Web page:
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Breaking up is not so hard to do: individual differences in L2 memorisation

Fitzpatrick, Tess and Wray, Alison 2006. Breaking up is not so hard to do: individual differences in L2 memorisation. Canadian Modern Language Review 63 (1) , pp. 35-57. 10.3138/cmlr.63.1.35

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Abstract

Six intermediate/advanced learners of English, studying in the United Kingdom, identified messages that they wanted to convey in specific future conversations and memorized native-like versions of them. Their ability to use them in practice and in the real conversation was analyzed. Propensity to attempt using memorized material correlated with aural-repetition aptitude, but neither propensity nor accuracy of reproduction correlated with proficiency. It is hypothesized that increased proficiency invites increased risk-taking during memorization. Individual differences in motivation and attitude, and the relationship with the interlocutor, are all discussed as salient variables.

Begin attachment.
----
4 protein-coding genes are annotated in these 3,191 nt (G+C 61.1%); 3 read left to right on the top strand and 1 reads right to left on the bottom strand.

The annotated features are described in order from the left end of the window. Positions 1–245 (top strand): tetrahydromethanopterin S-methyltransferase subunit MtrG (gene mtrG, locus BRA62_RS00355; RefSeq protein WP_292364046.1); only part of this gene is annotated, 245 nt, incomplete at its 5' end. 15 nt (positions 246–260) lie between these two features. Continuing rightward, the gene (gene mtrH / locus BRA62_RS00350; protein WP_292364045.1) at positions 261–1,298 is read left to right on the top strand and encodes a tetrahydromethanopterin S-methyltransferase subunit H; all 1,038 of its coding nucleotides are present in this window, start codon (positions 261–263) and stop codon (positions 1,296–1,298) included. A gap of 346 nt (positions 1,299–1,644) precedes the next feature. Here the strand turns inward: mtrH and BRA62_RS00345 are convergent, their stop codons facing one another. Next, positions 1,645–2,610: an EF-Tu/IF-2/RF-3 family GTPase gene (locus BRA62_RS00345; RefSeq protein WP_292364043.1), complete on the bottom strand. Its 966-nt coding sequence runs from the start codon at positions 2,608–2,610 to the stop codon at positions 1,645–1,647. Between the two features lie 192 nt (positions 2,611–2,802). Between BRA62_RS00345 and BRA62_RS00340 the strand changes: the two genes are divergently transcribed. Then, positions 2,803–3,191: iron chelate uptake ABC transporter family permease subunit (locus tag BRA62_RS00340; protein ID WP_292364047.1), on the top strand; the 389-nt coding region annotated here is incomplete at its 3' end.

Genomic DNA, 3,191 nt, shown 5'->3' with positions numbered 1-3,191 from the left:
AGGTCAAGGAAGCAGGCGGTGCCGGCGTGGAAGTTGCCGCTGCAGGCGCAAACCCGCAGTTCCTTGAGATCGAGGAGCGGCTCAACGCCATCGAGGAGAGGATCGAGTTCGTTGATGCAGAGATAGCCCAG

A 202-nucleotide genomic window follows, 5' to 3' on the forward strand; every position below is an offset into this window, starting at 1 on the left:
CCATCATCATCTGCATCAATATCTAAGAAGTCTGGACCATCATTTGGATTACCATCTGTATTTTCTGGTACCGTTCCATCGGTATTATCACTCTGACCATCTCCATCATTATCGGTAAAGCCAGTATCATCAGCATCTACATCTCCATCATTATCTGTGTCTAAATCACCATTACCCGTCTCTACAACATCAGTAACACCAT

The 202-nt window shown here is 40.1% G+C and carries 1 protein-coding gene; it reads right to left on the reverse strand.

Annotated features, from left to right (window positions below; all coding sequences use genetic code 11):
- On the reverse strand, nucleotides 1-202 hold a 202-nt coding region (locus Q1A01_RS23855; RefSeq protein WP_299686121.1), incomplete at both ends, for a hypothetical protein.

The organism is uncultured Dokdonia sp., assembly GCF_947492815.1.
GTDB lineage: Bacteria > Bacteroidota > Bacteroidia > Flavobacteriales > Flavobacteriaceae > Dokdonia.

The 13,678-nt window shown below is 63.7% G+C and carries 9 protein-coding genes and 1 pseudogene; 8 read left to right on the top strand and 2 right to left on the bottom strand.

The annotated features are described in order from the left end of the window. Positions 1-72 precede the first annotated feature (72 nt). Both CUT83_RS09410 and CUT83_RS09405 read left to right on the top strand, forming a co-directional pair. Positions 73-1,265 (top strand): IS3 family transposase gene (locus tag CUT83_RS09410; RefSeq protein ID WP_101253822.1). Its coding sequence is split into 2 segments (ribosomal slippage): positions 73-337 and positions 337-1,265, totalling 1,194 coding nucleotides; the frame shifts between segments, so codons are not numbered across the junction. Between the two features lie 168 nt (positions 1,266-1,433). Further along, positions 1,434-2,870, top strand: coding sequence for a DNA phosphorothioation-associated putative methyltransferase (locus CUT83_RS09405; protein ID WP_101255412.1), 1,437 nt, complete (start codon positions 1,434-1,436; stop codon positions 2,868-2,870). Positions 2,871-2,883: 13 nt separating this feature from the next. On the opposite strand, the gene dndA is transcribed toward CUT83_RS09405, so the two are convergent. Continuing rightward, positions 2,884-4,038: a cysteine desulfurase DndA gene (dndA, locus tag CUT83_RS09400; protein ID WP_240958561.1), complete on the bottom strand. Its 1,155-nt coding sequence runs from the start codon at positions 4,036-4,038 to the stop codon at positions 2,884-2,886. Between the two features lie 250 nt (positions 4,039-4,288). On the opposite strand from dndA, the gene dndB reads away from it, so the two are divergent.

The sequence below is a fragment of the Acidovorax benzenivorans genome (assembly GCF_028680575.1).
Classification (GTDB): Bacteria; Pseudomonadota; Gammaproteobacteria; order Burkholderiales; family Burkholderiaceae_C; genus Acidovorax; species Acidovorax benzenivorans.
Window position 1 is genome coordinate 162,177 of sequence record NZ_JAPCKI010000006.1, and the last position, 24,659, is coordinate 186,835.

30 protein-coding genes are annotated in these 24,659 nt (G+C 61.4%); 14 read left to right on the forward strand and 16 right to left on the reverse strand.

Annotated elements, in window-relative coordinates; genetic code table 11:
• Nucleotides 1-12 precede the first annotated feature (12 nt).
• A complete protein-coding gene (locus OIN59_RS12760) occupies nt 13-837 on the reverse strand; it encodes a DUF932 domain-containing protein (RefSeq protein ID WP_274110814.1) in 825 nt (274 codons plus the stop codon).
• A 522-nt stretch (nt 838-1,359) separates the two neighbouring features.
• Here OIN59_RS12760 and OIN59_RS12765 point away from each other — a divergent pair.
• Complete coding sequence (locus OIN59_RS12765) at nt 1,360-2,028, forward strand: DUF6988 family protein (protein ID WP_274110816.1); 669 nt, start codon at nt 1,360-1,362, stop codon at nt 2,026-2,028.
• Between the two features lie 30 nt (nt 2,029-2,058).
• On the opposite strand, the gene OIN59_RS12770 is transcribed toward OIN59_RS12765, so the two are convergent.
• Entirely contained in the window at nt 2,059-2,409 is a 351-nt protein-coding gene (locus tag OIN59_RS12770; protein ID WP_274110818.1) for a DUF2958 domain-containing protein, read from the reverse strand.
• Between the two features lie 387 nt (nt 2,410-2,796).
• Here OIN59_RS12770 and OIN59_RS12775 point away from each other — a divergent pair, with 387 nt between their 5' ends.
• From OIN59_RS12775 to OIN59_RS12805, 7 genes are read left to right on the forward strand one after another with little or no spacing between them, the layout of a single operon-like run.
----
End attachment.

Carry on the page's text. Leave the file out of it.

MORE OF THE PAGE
Item Type: Article
Date Type: Publication
Status: Published
Schools: English, Communication and Philosophy
Subjects: P Language and Literature > P Philology. Linguistics
Publisher: University of Toronto Press
ISSN: 0008-4506
Last Modified: 10 Oct 2017 16:41
URI: http://orca.cf.ac.uk/id/eprint/80361

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